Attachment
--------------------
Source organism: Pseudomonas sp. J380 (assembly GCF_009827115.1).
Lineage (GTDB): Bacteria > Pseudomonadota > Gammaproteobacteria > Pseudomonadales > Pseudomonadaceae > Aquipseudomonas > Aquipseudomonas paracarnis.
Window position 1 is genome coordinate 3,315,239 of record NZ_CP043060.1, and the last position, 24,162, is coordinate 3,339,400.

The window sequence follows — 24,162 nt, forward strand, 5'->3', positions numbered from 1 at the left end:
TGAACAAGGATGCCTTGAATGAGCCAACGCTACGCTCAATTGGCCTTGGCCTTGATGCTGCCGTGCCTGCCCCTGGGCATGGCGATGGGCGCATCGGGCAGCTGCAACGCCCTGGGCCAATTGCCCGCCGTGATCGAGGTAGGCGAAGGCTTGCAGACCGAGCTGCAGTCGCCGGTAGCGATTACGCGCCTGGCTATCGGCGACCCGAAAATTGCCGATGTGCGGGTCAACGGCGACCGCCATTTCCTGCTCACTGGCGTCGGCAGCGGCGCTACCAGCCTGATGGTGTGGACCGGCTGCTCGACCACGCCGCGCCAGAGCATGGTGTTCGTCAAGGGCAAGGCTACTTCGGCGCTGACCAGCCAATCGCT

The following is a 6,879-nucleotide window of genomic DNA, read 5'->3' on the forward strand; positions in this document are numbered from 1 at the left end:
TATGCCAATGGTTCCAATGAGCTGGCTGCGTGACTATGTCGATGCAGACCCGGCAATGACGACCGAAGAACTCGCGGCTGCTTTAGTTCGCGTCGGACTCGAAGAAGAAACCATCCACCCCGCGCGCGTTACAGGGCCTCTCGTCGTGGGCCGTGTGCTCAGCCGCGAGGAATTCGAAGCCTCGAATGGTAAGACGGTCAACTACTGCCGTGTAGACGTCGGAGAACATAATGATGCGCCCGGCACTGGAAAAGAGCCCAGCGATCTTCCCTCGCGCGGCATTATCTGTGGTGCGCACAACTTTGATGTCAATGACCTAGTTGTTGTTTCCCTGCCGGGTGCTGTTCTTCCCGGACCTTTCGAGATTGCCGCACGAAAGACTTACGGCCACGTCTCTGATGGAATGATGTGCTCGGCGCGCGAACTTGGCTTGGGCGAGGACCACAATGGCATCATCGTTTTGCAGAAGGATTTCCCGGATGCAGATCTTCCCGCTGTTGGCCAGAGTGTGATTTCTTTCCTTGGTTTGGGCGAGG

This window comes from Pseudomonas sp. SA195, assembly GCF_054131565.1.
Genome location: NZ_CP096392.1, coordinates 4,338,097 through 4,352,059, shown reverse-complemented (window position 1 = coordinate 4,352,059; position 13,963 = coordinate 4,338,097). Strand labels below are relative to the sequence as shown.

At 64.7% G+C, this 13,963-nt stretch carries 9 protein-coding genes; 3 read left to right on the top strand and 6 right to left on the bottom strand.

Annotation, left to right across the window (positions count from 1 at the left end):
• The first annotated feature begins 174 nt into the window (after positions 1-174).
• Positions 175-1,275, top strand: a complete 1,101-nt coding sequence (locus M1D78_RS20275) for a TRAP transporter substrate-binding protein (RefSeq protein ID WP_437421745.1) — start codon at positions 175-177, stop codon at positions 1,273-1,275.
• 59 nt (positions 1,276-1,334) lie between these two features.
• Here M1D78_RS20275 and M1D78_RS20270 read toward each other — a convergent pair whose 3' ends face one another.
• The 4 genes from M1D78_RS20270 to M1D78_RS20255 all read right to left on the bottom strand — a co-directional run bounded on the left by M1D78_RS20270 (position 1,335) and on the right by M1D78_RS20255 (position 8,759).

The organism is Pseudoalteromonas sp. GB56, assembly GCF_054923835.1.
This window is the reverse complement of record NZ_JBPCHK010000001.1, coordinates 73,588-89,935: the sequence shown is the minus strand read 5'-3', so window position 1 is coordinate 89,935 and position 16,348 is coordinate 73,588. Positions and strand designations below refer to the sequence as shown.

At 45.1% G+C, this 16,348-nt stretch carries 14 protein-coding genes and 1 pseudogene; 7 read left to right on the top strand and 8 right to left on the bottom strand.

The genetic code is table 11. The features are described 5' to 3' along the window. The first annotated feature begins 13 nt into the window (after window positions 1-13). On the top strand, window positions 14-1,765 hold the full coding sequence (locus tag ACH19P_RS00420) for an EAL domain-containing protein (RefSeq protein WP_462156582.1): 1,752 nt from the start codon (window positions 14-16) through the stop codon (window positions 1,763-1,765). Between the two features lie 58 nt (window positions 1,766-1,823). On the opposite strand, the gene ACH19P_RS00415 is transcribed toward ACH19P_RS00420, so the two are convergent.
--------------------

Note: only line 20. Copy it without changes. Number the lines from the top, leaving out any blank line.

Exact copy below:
The genetic code is table 11. The features are described 5' to 3' along the window. The first annotated feature begins 13 nt into the window (after window positions 1-13). On the top strand, window positions 14-1,765 hold the full coding sequence (locus tag ACH19P_RS00420) for an EAL domain-containing protein (RefSeq protein WP_462156582.1): 1,752 nt from the start codon (window positions 14-16) through the stop codon (window positions 1,763-1,765). Between the two features lie 58 nt (window positions 1,766-1,823). On the opposite strand, the gene ACH19P_RS00415 is transcribed toward ACH19P_RS00420, so the two are convergent.